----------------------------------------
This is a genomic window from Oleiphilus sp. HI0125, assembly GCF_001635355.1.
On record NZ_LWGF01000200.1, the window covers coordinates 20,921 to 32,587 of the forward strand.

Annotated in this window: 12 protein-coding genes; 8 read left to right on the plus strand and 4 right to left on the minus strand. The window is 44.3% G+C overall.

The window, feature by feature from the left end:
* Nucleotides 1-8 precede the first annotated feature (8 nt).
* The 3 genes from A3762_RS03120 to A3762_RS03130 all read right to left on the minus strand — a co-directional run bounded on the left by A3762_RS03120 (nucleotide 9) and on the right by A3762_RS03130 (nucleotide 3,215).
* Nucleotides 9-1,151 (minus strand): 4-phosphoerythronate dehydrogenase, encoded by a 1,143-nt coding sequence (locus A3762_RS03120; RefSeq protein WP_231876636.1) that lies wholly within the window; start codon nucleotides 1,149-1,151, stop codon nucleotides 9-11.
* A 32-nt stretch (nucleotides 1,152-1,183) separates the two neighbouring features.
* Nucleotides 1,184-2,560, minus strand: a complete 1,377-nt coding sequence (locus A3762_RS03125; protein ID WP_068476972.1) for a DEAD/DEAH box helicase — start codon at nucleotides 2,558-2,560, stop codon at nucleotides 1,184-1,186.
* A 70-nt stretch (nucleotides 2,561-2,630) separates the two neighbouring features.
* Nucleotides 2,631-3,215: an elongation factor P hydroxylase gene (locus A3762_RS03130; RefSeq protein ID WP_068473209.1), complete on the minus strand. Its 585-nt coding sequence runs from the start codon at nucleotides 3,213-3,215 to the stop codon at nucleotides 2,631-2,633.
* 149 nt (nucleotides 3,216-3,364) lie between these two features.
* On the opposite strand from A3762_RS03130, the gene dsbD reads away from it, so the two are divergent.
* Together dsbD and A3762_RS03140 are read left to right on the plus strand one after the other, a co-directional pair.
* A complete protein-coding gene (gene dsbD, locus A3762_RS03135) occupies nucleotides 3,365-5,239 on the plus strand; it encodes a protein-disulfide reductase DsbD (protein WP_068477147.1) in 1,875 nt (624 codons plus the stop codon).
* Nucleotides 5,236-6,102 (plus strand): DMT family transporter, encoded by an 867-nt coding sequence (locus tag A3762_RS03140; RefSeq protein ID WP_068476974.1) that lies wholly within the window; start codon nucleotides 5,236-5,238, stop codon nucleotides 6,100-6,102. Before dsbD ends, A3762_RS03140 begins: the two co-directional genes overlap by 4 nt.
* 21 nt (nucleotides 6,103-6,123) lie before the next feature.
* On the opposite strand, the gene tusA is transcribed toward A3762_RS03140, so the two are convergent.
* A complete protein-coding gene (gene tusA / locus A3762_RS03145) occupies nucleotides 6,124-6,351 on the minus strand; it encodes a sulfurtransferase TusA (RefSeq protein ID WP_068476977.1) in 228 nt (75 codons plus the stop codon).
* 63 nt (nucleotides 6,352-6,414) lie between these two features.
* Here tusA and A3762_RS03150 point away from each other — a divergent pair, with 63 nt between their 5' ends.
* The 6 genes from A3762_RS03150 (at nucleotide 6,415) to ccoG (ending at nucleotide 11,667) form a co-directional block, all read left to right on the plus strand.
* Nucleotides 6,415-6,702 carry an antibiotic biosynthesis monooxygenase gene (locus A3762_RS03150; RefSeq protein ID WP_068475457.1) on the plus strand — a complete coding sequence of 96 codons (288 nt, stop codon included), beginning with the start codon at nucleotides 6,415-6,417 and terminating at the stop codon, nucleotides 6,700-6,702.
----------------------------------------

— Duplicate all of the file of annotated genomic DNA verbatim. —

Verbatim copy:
This is a genomic window from Oleiphilus sp. HI0125, assembly GCF_001635355.1.
On record NZ_LWGF01000200.1, the window covers coordinates 20,921 to 32,587 of the forward strand.

Annotated in this window: 12 protein-coding genes; 8 read left to right on the plus strand and 4 right to left on the minus strand. The window is 44.3% G+C overall.

The window, feature by feature from the left end:
* Nucleotides 1-8 precede the first annotated feature (8 nt).
* The 3 genes from A3762_RS03120 to A3762_RS03130 all read right to left on the minus strand — a co-directional run bounded on the left by A3762_RS03120 (nucleotide 9) and on the right by A3762_RS03130 (nucleotide 3,215).
* Nucleotides 9-1,151 (minus strand): 4-phosphoerythronate dehydrogenase, encoded by a 1,143-nt coding sequence (locus A3762_RS03120; RefSeq protein WP_231876636.1) that lies wholly within the window; start codon nucleotides 1,149-1,151, stop codon nucleotides 9-11.
* A 32-nt stretch (nucleotides 1,152-1,183) separates the two neighbouring features.
* Nucleotides 1,184-2,560, minus strand: a complete 1,377-nt coding sequence (locus A3762_RS03125; protein ID WP_068476972.1) for a DEAD/DEAH box helicase — start codon at nucleotides 2,558-2,560, stop codon at nucleotides 1,184-1,186.
* A 70-nt stretch (nucleotides 2,561-2,630) separates the two neighbouring features.
* Nucleotides 2,631-3,215: an elongation factor P hydroxylase gene (locus A3762_RS03130; RefSeq protein ID WP_068473209.1), complete on the minus strand. Its 585-nt coding sequence runs from the start codon at nucleotides 3,213-3,215 to the stop codon at nucleotides 2,631-2,633.
* 149 nt (nucleotides 3,216-3,364) lie between these two features.
* On the opposite strand from A3762_RS03130, the gene dsbD reads away from it, so the two are divergent.
* Together dsbD and A3762_RS03140 are read left to right on the plus strand one after the other, a co-directional pair.
* A complete protein-coding gene (gene dsbD, locus A3762_RS03135) occupies nucleotides 3,365-5,239 on the plus strand; it encodes a protein-disulfide reductase DsbD (protein WP_068477147.1) in 1,875 nt (624 codons plus the stop codon).
* Nucleotides 5,236-6,102 (plus strand): DMT family transporter, encoded by an 867-nt coding sequence (locus tag A3762_RS03140; RefSeq protein ID WP_068476974.1) that lies wholly within the window; start codon nucleotides 5,236-5,238, stop codon nucleotides 6,100-6,102. Before dsbD ends, A3762_RS03140 begins: the two co-directional genes overlap by 4 nt.
* 21 nt (nucleotides 6,103-6,123) lie before the next feature.
* On the opposite strand, the gene tusA is transcribed toward A3762_RS03140, so the two are convergent.
* A complete protein-coding gene (gene tusA / locus A3762_RS03145) occupies nucleotides 6,124-6,351 on the minus strand; it encodes a sulfurtransferase TusA (RefSeq protein ID WP_068476977.1) in 228 nt (75 codons plus the stop codon).
* 63 nt (nucleotides 6,352-6,414) lie between these two features.
* Here tusA and A3762_RS03150 point away from each other — a divergent pair, with 63 nt between their 5' ends.
* The 6 genes from A3762_RS03150 (at nucleotide 6,415) to ccoG (ending at nucleotide 11,667) form a co-directional block, all read left to right on the plus strand.
* Nucleotides 6,415-6,702 carry an antibiotic biosynthesis monooxygenase gene (locus A3762_RS03150; RefSeq protein ID WP_068475457.1) on the plus strand — a complete coding sequence of 96 codons (288 nt, stop codon included), beginning with the start codon at nucleotides 6,415-6,417 and terminating at the stop codon, nucleotides 6,700-6,702.